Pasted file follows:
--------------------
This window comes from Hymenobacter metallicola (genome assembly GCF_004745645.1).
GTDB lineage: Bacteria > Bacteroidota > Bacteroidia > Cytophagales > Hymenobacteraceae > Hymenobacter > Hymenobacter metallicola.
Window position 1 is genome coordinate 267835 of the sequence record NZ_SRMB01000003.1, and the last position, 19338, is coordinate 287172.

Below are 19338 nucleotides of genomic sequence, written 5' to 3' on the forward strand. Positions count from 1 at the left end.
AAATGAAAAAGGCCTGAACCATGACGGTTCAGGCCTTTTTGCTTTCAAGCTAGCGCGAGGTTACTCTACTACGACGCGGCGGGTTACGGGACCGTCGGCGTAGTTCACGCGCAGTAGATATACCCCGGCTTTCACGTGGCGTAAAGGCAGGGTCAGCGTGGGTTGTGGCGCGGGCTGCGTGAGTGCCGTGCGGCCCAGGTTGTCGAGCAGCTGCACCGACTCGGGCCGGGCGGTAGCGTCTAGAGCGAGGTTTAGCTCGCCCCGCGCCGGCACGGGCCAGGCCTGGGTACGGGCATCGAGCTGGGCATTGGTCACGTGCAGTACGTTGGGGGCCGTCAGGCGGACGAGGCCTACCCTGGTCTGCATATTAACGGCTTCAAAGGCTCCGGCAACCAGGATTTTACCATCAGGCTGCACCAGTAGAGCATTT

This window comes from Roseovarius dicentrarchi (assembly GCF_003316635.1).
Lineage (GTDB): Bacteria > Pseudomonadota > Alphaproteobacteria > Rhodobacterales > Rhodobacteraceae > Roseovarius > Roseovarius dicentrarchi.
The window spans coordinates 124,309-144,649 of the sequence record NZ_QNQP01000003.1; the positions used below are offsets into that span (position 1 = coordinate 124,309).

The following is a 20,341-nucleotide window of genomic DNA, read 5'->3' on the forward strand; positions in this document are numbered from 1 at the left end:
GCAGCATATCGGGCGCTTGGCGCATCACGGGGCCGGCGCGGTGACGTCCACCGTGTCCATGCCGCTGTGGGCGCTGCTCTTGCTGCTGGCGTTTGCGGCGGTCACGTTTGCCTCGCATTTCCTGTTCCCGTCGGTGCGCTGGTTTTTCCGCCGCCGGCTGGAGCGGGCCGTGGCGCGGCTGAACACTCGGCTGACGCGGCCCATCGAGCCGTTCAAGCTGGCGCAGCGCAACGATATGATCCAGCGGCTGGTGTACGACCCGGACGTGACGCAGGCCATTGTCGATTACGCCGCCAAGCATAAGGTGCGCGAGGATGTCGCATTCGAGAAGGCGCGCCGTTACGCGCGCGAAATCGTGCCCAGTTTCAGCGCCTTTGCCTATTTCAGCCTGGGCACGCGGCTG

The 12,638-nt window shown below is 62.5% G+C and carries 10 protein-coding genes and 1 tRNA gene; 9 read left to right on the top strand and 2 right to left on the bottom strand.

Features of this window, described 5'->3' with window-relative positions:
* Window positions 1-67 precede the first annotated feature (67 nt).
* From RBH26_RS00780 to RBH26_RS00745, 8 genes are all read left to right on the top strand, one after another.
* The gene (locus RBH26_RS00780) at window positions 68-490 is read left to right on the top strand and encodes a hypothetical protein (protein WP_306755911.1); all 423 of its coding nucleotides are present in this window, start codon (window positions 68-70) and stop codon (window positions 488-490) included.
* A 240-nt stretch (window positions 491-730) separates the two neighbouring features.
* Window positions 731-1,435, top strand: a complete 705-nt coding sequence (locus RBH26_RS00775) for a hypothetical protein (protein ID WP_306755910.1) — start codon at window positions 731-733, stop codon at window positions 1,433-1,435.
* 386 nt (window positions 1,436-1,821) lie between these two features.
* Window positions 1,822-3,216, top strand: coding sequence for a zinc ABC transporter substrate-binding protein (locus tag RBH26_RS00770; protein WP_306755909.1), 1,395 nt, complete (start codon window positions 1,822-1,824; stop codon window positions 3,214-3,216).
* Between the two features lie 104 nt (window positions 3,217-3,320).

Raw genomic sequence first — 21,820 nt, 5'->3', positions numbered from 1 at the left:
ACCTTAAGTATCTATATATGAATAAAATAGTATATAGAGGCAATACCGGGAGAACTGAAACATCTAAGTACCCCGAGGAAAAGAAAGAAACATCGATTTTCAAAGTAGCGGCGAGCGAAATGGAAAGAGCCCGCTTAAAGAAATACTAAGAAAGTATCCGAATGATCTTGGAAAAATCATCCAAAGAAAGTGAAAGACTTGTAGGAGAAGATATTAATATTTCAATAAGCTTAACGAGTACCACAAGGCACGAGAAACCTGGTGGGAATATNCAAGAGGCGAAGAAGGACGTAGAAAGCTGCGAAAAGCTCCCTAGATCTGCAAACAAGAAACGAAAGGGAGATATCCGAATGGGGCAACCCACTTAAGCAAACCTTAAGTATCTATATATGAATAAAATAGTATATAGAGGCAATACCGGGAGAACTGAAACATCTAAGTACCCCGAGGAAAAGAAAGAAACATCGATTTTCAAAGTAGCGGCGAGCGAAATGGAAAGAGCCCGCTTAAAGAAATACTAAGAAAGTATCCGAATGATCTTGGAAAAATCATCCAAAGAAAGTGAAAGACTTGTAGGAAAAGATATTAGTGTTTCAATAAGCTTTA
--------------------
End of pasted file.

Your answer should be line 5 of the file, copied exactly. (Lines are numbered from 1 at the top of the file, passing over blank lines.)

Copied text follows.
AAATGAAAAAGGCCTGAACCATGACGGTTCAGGCCTTTTTGCTTTCAAGCTAGCGCGAGGTTACTCTACTACGACGCGGCGGGTTACGGGACCGTCGGCGTAGTTCACGCGCAGTAGATATACCCCGGCTTTCACGTGGCGTAAAGGCAGGGTCAGCGTGGGTTGTGGCGCGGGCTGCGTGAGTGCCGTGCGGCCCAGGTTGTCGAGCAGCTGCACCGACTCGGGCCGGGCGGTAGCGTCTAGAGCGAGGTTTAGCTCGCCCCGCGCCGGCACGGGCCAGGCCTGGGTACGGGCATCGAGCTGGGCATTGGTCACGTGCAGTACGTTGGGGGCCGTCAGGCGGACGAGGCCTACCCTGGTCTGCATATTAACGGCTTCAAAGGCTCCGGCAACCAGGATTTTACCATCAGGCTGCACCAGTAGAGCATTT